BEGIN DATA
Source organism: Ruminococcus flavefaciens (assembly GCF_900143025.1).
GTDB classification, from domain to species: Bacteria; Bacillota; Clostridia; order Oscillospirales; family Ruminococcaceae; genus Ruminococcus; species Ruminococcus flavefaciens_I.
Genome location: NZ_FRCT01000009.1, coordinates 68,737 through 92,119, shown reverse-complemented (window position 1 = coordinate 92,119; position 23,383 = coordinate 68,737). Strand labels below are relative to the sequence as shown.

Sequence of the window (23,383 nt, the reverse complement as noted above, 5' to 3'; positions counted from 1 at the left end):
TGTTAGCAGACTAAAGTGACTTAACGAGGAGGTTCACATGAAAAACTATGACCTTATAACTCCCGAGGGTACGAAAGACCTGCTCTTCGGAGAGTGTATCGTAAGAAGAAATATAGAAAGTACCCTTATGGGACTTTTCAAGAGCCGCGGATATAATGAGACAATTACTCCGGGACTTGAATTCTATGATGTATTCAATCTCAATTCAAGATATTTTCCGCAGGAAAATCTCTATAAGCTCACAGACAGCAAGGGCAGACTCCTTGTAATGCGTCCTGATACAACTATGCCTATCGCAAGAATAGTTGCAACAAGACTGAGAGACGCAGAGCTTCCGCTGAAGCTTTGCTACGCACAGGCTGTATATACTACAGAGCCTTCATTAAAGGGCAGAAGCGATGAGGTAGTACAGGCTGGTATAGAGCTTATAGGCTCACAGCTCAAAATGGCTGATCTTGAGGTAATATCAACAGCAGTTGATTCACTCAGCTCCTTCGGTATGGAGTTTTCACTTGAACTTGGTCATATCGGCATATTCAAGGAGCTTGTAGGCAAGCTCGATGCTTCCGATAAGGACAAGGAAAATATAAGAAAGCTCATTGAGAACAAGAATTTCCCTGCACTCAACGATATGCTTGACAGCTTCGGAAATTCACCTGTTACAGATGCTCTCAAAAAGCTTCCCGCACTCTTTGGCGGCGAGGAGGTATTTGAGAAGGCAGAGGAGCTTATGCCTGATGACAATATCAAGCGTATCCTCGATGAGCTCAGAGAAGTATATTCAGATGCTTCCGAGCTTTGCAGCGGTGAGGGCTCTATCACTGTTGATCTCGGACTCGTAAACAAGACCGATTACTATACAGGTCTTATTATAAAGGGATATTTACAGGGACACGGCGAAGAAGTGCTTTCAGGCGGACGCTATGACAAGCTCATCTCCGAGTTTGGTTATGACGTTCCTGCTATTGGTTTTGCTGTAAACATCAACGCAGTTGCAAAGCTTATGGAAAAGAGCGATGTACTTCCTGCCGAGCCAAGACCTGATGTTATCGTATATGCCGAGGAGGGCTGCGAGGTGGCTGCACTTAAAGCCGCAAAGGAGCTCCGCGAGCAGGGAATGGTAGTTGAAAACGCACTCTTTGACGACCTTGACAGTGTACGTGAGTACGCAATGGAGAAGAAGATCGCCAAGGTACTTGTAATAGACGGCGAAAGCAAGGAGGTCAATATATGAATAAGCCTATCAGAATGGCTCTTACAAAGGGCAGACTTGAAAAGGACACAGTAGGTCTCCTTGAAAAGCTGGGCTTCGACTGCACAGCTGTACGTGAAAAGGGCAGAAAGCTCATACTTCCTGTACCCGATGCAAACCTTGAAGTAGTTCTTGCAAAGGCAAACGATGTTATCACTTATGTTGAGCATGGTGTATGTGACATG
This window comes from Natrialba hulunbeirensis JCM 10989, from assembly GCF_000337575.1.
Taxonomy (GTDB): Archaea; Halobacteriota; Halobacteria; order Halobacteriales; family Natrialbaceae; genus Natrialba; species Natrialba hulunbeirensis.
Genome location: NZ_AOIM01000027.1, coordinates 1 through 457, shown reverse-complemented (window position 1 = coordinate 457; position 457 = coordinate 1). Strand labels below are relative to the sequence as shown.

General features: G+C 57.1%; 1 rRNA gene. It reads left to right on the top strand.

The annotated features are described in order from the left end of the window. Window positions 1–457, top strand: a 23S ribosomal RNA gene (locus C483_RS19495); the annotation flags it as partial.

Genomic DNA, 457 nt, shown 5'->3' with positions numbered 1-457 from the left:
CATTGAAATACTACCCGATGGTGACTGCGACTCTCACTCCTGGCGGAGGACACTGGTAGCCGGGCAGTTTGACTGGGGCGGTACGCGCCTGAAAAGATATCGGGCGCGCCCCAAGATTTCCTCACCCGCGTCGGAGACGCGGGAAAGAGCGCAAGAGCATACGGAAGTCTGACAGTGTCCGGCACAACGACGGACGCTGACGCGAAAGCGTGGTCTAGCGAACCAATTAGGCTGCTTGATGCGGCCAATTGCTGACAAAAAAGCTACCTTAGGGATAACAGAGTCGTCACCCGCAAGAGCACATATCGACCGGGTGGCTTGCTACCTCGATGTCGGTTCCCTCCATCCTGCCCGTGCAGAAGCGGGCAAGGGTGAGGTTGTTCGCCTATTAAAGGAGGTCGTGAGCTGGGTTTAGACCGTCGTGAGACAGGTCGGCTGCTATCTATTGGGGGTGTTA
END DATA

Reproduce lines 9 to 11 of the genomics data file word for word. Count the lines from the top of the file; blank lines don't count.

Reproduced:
General features: G+C 57.1%; 1 rRNA gene. It reads left to right on the top strand.

The annotated features are described in order from the left end of the window. Window positions 1–457, top strand: a 23S ribosomal RNA gene (locus C483_RS19495); the annotation flags it as partial.

Genomic DNA, 457 nt, shown 5'->3' with positions numbered 1-457 from the left: